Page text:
The final confrontation with the giant, King Snurre, and the entry of mighty adventurers into the caverns under his stronghold (DUNGEON MODULE Gl-2-3, AGAINST THE GIANTS) discovered that Dark Elves, the Drow, had
instigated the giant alliance and its warfare upon mankind and its allied races. Numbers of these evil elves fell before the onslaught of the party of adventurers, but many of the important Drow fled away to the northwest – the escape route a seemingly natural passage a full 30’ wide extending endlessly under the earth. Investigation of this area (cloaked by a steaming river of lava) revealed that the passage ran due northwest, slowly descending ever deeper into the bowels of the earth. A pair of hoists on either side of the river of lava enable the members of the party to safely move supplies, equipment, and even mules across the dangerous area without any difficulties. Pursuit of these creatures is necessary, for unless their location and strength are known, the Drow can continue to strike where and whenever they like without fear of counterattack or reprisal. Fortunately, the party discovered a map of the maze of tunnels under the earth – hundreds of miles of passages, areas shaded and marked with cryptic symbols, and what is most probably the course of an underground river! But such an expedition will certainly require the utmost thought and care in planning and preparation. How many persons should comprise the expedition? how will they be supplied and equipped? and what of drinking water? Perhaps certain of the elvenfolk will help, for the Drow besmirch and stain their race, and such aid – whether in magical items, personnel, or both – might well prove the difference between success and failure, life and death. For who knows who or what will be encountered in this gloomy underground world? How will the monstrous opponents sure to be met there be dealt with and defeated? These questions and more must be answered before the party sets forth on its DESCENT INTO THE DEPTHS OF THE EARTH.
-Background Introduction for Descent into the Depths of the Earth (1978) written by Gary Gygax
Vættur is not the least similar to everything else on the list but it is close. While still within the dungeon synth extended family, the primary attraction for Einbúinn is clean and melancholic piano work with moody synth as a distant backdrop. Vættur not only captures a forlorn longing which feels attached to ancestral memory but also is able to showcase a variety of interesting choices for sound. From wind instruments to choral chants which sound like the cries of ancient seafarers, Einbúinn is intriguing from start to finish. The debut for this artist comes out on Dark Age Productions which has seen a few compilations and reissues from Cernunnos Woods. Whether or not this label is going to continue delving into DS or just ride the line between here and there is of course up tot he future.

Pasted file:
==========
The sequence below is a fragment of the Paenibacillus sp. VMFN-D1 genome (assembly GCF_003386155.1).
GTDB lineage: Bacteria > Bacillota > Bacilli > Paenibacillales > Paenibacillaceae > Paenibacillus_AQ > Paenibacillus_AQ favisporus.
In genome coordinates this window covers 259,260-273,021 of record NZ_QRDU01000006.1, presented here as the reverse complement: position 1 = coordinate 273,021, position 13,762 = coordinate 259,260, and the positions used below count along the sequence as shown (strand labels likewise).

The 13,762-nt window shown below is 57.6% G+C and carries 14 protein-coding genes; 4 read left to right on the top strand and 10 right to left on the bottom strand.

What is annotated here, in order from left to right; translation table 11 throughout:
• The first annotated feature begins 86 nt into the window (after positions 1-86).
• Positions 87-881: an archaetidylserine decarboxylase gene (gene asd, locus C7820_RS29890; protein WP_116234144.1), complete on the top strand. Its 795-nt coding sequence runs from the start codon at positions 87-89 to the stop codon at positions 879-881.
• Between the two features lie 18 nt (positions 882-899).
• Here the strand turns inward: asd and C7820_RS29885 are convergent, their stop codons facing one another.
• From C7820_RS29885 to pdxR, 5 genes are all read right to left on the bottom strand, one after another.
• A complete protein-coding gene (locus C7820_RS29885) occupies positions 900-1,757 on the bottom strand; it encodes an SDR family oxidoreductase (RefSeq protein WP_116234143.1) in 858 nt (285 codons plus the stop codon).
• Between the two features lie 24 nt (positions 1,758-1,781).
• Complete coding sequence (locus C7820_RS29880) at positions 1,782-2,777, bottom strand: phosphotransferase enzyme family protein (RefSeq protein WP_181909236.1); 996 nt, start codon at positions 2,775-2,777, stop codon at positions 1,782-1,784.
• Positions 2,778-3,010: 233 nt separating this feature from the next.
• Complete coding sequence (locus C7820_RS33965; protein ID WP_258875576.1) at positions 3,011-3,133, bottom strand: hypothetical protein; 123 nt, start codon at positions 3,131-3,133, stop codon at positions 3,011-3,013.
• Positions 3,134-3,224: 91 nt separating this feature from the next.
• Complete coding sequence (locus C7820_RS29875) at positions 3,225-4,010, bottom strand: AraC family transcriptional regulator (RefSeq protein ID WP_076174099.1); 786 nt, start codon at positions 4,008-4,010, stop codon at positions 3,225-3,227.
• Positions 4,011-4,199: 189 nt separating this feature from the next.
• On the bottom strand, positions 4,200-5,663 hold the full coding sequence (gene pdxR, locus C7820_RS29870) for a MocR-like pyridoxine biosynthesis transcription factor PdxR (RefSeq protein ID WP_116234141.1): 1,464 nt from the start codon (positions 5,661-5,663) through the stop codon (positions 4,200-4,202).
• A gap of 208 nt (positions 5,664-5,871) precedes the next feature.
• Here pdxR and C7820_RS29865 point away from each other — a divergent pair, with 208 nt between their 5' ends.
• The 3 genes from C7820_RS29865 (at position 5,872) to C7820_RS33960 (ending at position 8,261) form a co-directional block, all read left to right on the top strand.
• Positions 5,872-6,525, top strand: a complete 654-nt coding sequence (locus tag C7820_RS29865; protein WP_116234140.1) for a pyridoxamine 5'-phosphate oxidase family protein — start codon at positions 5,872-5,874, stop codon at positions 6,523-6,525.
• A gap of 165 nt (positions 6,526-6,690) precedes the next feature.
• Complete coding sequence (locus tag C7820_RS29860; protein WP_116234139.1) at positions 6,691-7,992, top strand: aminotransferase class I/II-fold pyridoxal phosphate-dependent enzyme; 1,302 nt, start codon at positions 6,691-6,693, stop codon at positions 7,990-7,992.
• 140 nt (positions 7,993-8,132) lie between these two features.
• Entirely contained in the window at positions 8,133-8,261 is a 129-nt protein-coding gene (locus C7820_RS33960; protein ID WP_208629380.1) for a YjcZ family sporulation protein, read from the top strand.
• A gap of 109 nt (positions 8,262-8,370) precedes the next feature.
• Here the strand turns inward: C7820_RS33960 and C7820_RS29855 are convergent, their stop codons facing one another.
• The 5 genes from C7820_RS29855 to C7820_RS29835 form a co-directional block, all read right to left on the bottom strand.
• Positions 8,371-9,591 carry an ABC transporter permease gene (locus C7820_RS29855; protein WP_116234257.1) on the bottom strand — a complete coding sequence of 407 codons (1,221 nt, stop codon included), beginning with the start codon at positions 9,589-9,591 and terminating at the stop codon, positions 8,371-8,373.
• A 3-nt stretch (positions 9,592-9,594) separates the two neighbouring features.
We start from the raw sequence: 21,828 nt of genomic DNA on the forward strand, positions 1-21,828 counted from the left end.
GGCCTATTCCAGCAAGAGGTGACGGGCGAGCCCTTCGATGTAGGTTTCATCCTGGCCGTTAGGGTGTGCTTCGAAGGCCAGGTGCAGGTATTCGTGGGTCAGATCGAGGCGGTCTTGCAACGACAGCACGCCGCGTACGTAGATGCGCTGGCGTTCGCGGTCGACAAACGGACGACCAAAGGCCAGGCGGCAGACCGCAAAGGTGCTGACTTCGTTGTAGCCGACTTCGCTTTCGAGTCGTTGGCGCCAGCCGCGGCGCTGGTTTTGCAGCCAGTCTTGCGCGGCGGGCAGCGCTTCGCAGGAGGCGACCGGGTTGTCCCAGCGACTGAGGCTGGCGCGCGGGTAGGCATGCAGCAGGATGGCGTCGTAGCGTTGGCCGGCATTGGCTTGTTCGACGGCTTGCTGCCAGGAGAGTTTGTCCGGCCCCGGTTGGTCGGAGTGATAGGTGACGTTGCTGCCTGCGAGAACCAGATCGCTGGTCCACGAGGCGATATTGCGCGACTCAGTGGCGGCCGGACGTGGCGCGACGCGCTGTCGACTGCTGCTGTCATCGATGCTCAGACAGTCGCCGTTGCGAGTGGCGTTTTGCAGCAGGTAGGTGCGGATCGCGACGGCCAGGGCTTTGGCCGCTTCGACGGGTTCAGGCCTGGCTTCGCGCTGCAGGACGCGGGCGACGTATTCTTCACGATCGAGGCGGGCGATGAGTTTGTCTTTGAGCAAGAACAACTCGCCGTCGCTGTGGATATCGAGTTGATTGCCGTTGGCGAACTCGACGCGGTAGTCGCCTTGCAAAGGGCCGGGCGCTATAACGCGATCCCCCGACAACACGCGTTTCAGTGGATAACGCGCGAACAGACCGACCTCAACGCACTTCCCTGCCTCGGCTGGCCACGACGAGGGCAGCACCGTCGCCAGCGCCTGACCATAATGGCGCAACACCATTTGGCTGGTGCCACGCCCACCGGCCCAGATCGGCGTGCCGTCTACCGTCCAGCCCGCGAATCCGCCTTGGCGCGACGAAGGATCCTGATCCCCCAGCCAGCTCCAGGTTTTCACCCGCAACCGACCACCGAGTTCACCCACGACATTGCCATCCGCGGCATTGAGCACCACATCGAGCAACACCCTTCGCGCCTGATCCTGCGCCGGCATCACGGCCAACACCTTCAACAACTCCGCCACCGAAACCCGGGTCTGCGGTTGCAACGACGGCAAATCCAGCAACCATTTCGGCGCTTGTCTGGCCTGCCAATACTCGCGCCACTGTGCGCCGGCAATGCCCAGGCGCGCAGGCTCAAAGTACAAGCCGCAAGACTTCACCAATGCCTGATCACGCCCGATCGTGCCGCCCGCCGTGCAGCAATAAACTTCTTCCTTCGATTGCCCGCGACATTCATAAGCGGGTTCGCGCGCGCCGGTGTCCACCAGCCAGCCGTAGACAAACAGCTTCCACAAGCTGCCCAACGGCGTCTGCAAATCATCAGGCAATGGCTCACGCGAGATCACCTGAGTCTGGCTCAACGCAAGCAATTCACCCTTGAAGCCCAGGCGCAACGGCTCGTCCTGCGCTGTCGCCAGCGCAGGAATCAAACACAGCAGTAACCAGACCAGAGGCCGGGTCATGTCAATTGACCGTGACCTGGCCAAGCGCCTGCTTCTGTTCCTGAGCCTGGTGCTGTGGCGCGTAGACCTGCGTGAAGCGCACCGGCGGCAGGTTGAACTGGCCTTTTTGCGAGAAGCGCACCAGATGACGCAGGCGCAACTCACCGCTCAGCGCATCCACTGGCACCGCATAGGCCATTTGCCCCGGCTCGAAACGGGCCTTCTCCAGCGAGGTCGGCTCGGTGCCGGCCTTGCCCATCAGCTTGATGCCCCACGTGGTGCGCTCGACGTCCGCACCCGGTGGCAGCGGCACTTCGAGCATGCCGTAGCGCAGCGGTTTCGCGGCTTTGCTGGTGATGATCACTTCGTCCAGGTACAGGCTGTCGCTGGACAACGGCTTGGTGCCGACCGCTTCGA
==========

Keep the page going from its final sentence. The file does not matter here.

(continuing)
I believe Dirge was the last entry in last month’s digest. The later spots are usually reserved for some of the weirder and unconventional acts. Now look at Dirge. This isn’t to say that this artist has made anything less than weird just that the popularity for the type of music has skyrocketed in a scale relative to dungeon synth. Chip music has oddly not been that far from dungeon synth and the creeping influence in the music has created some odd and delightful records. From brief discussions with the artist, the music for Way of the Pilgrim takes on the aesthetic of spiritual music and inspired by the Byzantine modes and tones but is not liturgical music. In fact there is a ideological difference between secular and liturgical music that we are not going to get into. The Way of the Pilgrim continues Dirges exploration in what sounds like Saturday evenings in front of a CRT monitor playing a biblical fantasy computer game. Dirge expands on the initial interest in chip based spiritual music from fleeting novelty into full blown obsession.
Dieux Des Cimetières is odd for many reasons. One it seems to lie on the outskirts of the style despite having all of the normal trappings of the genre. Additionally there are some interesting tags for the release including martial music and neofolk. Add to this a romantic longing for a cultural past and Europa could take on more angles than most are willing to sign up for. On a purely musical level, however, Europa is nothing short of fantastic with aching melodies that are strung over long landscapes of synth and atmosphere. This is the third release from the artist that appeared on Bandcamp just last month and not a day has gon by that I have not been intrigued and fascinated with this music.
“The dark fantasy story about a little boy, who destined to become an Executor of dusk forces in a corrupted land Avalgon. Become the Carnifexian – the punisher of Rotten Lord. “ With a banner like that introducing your debut (?) that is intended to be released over segments, how can one not be enticed? Carnifexian is from Russia and the sound of both Chapter I and the recently released Chapter II is designed to appeal to the purveyors of dark minimalist dungeon synth which holds glimmers of regal melancholy.